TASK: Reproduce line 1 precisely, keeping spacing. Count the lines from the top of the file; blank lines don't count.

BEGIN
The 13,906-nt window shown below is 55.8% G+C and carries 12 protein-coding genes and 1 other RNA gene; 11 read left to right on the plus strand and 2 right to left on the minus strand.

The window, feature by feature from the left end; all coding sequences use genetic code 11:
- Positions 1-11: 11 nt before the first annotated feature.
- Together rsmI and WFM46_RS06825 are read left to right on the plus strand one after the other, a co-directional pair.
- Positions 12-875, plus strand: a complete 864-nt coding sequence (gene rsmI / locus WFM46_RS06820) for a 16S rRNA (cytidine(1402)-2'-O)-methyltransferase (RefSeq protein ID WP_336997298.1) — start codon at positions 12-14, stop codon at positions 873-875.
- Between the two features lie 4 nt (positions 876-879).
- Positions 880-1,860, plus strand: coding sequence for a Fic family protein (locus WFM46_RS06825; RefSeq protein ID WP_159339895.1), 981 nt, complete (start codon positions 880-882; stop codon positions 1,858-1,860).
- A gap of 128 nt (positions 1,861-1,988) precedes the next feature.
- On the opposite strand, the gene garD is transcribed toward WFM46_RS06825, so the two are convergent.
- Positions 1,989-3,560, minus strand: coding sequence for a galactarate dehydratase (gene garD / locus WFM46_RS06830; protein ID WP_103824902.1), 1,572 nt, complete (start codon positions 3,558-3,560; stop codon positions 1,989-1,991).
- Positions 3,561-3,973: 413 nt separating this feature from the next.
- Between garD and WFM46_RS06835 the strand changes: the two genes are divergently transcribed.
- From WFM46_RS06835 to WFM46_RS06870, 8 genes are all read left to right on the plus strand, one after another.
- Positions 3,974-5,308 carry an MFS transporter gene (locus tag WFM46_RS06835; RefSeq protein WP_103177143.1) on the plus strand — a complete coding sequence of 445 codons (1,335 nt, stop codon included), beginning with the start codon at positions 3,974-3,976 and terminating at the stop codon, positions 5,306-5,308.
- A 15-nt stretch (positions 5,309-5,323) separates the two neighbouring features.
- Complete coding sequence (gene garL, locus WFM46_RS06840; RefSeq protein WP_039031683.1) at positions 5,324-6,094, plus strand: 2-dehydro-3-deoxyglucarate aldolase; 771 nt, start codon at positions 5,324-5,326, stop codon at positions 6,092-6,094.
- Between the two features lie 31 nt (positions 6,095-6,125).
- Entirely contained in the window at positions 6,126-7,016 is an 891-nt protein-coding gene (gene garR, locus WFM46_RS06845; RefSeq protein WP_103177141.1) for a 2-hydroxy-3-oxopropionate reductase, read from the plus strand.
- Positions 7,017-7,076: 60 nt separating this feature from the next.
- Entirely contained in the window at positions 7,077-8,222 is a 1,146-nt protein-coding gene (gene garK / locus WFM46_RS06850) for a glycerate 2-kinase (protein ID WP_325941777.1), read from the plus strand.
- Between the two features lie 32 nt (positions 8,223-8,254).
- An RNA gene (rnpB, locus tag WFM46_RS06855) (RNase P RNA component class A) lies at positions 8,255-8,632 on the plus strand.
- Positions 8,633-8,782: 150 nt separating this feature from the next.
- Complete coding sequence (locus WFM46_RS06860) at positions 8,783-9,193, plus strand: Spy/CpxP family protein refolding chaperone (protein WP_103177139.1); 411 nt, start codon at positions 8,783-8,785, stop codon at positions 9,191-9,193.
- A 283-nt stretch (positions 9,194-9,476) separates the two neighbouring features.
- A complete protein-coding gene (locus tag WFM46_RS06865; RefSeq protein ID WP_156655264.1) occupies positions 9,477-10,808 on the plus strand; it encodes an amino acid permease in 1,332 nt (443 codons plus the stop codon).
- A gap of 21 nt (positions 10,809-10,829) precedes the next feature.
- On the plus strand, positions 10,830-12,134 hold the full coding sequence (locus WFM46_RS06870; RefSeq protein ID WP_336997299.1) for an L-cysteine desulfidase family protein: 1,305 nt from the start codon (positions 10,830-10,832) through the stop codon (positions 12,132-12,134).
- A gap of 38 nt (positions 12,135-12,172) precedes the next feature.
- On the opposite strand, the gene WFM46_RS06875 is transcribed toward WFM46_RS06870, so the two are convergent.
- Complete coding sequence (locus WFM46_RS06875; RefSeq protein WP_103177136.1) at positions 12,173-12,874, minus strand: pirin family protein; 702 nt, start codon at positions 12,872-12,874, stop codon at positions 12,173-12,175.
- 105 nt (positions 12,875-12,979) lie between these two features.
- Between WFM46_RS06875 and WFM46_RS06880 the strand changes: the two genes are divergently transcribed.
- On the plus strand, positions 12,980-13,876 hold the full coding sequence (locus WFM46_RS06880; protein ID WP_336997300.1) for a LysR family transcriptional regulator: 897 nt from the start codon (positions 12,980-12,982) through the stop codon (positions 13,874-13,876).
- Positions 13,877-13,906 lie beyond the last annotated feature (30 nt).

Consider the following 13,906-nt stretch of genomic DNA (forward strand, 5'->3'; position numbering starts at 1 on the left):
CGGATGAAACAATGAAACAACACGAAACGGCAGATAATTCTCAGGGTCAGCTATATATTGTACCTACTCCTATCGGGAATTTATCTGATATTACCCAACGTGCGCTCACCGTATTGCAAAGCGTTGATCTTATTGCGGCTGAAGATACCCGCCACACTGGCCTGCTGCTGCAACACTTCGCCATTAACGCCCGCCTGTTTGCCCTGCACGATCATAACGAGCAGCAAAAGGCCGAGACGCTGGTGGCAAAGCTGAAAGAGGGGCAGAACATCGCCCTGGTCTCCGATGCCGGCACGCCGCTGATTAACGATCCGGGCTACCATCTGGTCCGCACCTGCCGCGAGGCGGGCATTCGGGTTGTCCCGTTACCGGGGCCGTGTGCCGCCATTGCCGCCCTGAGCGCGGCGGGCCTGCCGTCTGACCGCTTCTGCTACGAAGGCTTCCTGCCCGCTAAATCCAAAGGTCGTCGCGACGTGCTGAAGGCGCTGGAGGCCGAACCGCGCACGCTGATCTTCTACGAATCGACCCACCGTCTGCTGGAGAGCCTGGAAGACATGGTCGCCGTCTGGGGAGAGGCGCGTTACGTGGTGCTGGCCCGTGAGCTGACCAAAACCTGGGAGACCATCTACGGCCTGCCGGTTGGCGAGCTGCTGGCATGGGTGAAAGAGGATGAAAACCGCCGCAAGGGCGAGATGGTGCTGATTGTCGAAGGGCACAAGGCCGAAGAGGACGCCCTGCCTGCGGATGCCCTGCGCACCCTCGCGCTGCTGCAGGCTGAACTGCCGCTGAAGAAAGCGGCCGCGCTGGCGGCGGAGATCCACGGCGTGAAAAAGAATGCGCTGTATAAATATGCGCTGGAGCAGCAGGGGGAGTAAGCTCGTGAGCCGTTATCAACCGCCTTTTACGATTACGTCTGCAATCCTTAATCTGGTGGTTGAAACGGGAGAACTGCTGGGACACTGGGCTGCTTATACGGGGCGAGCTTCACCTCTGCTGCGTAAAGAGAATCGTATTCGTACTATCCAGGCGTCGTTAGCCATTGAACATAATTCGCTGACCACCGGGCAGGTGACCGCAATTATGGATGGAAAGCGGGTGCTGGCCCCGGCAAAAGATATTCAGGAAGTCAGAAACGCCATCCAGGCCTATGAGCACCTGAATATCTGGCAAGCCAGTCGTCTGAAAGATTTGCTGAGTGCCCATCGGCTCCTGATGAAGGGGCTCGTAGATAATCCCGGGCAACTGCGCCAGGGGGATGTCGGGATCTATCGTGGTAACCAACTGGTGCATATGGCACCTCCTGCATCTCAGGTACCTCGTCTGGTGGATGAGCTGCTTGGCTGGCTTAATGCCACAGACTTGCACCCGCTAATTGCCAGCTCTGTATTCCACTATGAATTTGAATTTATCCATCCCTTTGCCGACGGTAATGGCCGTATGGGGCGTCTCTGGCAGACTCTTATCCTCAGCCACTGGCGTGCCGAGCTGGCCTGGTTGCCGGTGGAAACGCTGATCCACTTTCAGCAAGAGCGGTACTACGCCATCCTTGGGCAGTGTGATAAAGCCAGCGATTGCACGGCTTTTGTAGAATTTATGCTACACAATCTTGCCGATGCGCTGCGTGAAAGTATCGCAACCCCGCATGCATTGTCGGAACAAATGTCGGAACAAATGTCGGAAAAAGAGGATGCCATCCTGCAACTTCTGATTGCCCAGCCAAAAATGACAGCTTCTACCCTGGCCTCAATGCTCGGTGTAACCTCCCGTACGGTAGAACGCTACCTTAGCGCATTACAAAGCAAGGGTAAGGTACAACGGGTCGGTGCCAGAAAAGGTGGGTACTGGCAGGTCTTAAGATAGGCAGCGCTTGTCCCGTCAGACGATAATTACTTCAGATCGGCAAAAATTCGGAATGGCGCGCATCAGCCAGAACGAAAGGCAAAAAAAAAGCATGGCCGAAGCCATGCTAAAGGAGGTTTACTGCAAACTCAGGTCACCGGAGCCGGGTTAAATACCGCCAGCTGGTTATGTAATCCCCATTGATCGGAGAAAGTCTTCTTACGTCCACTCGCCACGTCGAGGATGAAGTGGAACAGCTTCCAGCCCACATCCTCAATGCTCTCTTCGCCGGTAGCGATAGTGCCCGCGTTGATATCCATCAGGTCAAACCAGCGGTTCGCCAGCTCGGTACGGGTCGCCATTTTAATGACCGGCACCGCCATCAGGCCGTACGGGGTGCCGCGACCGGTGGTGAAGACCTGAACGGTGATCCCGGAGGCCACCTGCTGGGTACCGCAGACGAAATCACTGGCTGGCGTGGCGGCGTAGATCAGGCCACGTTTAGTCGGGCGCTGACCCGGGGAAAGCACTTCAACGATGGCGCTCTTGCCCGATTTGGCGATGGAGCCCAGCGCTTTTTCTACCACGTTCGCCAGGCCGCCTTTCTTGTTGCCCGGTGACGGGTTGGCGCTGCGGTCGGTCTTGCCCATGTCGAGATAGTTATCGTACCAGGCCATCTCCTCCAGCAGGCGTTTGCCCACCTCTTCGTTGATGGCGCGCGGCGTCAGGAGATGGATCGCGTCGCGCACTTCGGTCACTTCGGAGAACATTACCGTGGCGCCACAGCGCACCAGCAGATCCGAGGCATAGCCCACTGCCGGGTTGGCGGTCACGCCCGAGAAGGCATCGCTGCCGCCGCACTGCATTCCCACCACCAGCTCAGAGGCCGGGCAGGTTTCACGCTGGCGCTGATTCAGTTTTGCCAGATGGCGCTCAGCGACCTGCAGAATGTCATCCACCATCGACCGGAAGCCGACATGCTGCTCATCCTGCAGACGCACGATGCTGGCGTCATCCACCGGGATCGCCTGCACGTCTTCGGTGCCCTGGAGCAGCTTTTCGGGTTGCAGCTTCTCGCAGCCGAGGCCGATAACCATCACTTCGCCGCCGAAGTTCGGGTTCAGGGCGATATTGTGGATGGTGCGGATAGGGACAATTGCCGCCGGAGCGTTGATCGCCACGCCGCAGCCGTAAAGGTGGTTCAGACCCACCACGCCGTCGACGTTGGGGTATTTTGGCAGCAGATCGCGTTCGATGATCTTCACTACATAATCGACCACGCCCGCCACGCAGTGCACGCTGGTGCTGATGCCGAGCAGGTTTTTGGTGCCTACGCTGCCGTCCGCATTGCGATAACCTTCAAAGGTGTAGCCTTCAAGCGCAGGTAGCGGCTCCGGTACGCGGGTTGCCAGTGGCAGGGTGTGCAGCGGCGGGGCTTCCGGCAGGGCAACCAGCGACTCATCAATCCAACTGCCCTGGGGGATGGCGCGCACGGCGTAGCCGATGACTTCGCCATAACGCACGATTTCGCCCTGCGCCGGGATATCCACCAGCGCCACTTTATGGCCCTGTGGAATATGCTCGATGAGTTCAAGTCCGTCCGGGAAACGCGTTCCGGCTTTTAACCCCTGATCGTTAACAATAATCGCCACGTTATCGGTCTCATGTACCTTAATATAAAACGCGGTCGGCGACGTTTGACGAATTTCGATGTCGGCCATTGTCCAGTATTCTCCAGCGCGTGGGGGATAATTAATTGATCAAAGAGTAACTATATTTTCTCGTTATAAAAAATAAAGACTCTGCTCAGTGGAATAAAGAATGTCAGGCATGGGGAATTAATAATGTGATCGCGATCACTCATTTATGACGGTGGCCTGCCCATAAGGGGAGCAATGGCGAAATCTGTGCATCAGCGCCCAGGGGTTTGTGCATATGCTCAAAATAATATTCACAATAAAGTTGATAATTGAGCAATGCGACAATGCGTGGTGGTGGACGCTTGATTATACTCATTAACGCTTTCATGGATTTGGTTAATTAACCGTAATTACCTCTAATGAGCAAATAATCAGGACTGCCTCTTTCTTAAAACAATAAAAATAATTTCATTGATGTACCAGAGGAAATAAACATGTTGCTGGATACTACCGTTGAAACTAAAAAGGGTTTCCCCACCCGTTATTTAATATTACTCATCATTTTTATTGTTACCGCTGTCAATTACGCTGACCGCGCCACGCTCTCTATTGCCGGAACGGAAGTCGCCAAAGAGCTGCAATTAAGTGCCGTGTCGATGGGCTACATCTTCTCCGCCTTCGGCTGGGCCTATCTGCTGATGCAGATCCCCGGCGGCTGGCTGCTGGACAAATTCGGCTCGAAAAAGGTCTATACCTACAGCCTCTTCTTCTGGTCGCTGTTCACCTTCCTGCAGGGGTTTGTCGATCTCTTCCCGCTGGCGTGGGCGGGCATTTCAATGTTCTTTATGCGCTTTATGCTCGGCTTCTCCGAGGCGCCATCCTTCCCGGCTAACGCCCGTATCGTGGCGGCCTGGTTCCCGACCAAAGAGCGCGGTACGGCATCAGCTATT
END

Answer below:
The 13,906-nt window shown below is 55.8% G+C and carries 12 protein-coding genes and 1 other RNA gene; 11 read left to right on the plus strand and 2 right to left on the minus strand.